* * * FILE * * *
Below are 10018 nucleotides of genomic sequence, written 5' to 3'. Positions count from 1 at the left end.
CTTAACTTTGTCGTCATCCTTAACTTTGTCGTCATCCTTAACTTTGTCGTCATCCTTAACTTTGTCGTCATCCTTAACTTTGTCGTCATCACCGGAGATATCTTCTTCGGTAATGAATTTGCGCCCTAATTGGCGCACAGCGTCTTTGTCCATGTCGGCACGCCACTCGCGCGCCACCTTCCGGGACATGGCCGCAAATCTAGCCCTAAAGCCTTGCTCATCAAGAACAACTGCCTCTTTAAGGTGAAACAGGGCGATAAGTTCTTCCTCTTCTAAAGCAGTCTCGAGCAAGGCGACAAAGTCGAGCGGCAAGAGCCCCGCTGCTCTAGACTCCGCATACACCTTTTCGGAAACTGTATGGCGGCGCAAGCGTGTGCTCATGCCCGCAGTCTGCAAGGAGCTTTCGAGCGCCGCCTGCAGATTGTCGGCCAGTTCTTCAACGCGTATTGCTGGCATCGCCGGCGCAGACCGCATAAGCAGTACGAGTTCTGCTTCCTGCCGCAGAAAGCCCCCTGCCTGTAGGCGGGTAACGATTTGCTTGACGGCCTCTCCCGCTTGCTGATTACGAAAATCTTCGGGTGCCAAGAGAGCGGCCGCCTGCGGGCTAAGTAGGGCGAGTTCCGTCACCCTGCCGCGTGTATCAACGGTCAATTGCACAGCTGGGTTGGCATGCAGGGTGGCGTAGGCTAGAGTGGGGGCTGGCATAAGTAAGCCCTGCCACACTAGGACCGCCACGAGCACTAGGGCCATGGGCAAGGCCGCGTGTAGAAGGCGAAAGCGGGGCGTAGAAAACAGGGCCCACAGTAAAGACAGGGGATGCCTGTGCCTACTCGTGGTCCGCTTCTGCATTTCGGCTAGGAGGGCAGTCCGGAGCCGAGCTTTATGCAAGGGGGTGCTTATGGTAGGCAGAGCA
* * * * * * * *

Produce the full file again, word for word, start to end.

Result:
Below are 10018 nucleotides of genomic sequence, written 5' to 3'. Positions count from 1 at the left end.
CTTAACTTTGTCGTCATCCTTAACTTTGTCGTCATCCTTAACTTTGTCGTCATCCTTAACTTTGTCGTCATCCTTAACTTTGTCGTCATCACCGGAGATATCTTCTTCGGTAATGAATTTGCGCCCTAATTGGCGCACAGCGTCTTTGTCCATGTCGGCACGCCACTCGCGCGCCACCTTCCGGGACATGGCCGCAAATCTAGCCCTAAAGCCTTGCTCATCAAGAACAACTGCCTCTTTAAGGTGAAACAGGGCGATAAGTTCTTCCTCTTCTAAAGCAGTCTCGAGCAAGGCGACAAAGTCGAGCGGCAAGAGCCCCGCTGCTCTAGACTCCGCATACACCTTTTCGGAAACTGTATGGCGGCGCAAGCGTGTGCTCATGCCCGCAGTCTGCAAGGAGCTTTCGAGCGCCGCCTGCAGATTGTCGGCCAGTTCTTCAACGCGTATTGCTGGCATCGCCGGCGCAGACCGCATAAGCAGTACGAGTTCTGCTTCCTGCCGCAGAAAGCCCCCTGCCTGTAGGCGGGTAACGATTTGCTTGACGGCCTCTCCCGCTTGCTGATTACGAAAATCTTCGGGTGCCAAGAGAGCGGCCGCCTGCGGGCTAAGTAGGGCGAGTTCCGTCACCCTGCCGCGTGTATCAACGGTCAATTGCACAGCTGGGTTGGCATGCAGGGTGGCGTAGGCTAGAGTGGGGGCTGGCATAAGTAAGCCCTGCCACACTAGGACCGCCACGAGCACTAGGGCCATGGGCAAGGCCGCGTGTAGAAGGCGAAAGCGGGGCGTAGAAAACAGGGCCCACAGTAAAGACAGGGGATGCCTGTGCCTACTCGTGGTCCGCTTCTGCATTTCGGCTAGGAGGGCAGTCCGGAGCCGAGCTTTATGCAAGGGGGTGCTTATGGTAGGCAGAGCA